tv Charlie Rose Bloomberg November 3, 2015 10:00pm-11:01pm EST
>> from our studios in new york city, this is "charlie rose." charley: we begin talking about journalism and politics and filmmaking. one of the biggest scandals in the history of the catholic church. the boston globe exposed coverups in 2002. the series won the pulitzer prize and led to the disclosure of similar scandals worldwide. it was the work of the investigative unit. here is the trailer for the film. ♪
>> i know there is things you cannot tell me. i also know there is a story here and everyone wants to hear about it. >> you think your paper has the resources to take that on? >> i do. do you? >> a boston priest molested kids in six different parishes. the church did nothing. we haven't committed any long-term investigative resources. >> the kind of thing your team would do. >> spotlight. >> everybody is going to be interested. >> obviously, the church will fight us very hard. >> i'm trying to get some background information. >> i don't want you recording this in any way. >> there aren't any records of any of these settlements. >> when you are a poor kid from a poor family and a priest pays attention to you, it's a big deal. how do you say no to god?
>> this is a tip line. >> you think you have something? >> need to focus on the institution. >> it came from the top down. >> you leave me alone. >> 6%. 90 priests. >> if there were 90, people would know. >> maybe they do. >> you're going to give me the names and the names of their victims. >> are you threatening me? >> i was doing my job. >> i am here because i care. we're going to tell this story and tell it right. >> i am hoping we can keep this between us until we all get on the same page. >> is that why we are here, to get on the same page? we have two stories, the story about the clergy and the story about a bunch of lawyers turning it into an industry. which story do you want us to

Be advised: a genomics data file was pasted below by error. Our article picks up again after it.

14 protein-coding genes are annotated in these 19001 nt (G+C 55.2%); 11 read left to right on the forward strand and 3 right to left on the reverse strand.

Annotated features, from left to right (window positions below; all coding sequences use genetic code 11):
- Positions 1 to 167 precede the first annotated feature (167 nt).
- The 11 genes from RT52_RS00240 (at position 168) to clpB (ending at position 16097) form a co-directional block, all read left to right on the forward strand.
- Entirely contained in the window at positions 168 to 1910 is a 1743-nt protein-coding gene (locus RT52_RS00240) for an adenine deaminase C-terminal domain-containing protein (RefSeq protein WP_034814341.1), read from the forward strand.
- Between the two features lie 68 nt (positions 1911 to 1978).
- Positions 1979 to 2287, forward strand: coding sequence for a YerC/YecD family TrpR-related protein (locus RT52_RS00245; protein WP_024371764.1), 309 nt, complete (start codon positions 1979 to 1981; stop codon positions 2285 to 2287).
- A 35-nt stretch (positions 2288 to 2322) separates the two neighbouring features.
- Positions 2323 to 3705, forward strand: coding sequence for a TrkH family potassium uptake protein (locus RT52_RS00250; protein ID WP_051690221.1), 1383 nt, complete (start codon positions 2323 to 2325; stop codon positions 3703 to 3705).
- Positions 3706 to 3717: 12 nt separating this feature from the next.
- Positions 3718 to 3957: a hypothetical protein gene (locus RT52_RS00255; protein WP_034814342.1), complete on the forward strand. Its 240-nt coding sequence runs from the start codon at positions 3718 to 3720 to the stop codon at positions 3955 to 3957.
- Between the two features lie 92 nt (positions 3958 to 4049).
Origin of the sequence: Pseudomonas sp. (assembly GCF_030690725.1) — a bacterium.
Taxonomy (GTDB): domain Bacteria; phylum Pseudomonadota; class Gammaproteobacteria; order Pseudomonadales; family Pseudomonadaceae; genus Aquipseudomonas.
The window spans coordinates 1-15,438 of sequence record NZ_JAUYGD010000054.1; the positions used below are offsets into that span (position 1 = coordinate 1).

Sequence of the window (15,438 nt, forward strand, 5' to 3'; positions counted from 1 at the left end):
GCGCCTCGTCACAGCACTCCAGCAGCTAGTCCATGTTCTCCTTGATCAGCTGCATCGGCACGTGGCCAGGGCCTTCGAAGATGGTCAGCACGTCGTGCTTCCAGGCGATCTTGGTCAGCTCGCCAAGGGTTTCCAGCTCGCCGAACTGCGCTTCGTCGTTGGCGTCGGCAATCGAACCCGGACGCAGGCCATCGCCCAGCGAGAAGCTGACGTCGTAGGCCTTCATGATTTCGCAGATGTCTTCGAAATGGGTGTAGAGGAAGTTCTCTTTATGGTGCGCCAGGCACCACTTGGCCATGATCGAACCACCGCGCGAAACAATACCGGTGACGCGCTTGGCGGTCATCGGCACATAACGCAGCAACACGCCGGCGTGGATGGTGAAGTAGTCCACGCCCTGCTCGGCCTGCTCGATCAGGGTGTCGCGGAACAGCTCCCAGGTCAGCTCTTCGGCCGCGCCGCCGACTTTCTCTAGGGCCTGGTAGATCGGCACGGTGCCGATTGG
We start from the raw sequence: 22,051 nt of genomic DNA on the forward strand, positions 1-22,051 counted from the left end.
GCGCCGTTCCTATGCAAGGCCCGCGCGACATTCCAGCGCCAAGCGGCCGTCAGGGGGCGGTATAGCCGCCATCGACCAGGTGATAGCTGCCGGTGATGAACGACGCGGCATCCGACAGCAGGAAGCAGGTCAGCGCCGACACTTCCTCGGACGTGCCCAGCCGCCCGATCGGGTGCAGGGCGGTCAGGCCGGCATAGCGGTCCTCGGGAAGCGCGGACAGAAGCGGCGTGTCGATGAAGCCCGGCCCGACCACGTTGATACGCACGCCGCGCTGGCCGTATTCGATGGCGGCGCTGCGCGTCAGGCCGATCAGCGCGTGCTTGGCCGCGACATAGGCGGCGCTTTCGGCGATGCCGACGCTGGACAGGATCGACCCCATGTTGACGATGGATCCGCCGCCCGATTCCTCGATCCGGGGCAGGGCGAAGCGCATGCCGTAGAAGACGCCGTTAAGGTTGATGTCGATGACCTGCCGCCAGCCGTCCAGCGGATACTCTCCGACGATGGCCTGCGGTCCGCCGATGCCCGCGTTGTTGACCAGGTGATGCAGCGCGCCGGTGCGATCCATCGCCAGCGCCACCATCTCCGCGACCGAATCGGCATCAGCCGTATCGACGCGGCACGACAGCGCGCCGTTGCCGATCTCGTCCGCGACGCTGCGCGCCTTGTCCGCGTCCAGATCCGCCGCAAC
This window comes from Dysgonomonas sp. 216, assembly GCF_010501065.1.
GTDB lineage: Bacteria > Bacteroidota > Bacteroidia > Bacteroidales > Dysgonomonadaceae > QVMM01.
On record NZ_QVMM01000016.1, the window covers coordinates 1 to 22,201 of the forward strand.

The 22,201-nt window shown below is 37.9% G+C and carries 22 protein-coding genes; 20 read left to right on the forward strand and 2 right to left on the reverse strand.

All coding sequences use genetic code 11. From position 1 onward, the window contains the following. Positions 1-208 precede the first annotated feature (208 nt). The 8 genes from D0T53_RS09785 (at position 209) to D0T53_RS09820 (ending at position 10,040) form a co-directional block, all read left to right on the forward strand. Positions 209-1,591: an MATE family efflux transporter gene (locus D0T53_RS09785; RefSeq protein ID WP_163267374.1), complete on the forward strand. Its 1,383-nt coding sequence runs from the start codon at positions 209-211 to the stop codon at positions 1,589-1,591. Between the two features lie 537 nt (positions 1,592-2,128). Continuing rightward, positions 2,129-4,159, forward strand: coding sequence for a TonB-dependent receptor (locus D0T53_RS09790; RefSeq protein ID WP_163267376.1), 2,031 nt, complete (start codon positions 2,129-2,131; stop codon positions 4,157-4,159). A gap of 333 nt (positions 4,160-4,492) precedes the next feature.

write? we are writing one of them. >> i'm not crazy. this is not just boston, if the whole country, the whole world. >> they have let it happen. it could have been you, me, any of us. charlie: joining me now director and co-screenwriter of the film tom mccarthy, journalists walter robinson, sacha pfeiffer,michael rezendez, and actors michael keaton and mark ruffalo. did they do the right job? did they capture what happened? walter: it's scary. they got us. they nailed us. the story is what appears on film. the reporting, all of the stumbling in the dark, the wandering, the arguments come and eventually, the story we got to because it was so important.
they got it. charlie: they got it. what does it say about journalism, this story of "spotlight"? walter: it's a reminder the press is so important in our society that for reporters, there are lots of the victimized populations around who have no voice. that price is slowly disappearing right in front of all of us. there hasn't been a great public cry of alarm about it. charlie: your reaction to the film? and you? michael: i thought it was a stunning the way they capture the substance of the film. it's surprising it actually got made and that it's really good. charlie: it captures the drama of the moment. michael: it really does. it captures the importance of
what we did, the way we lived our lives. sascha: the public mostly sees the glamorous side of being actors. we saw how much homework they do to be as good as they are. they could have played as any way they wanted but they studied us so well, they do mannerisms we didn't know we had. [laughter] charlie: so he is copying you now. tell me about why you thought you could make this into the movie you made it into. tom: i knew i was immediately compelled when i was approached by the producers. the story was so compelling. the story of marty taking over the first outside editor.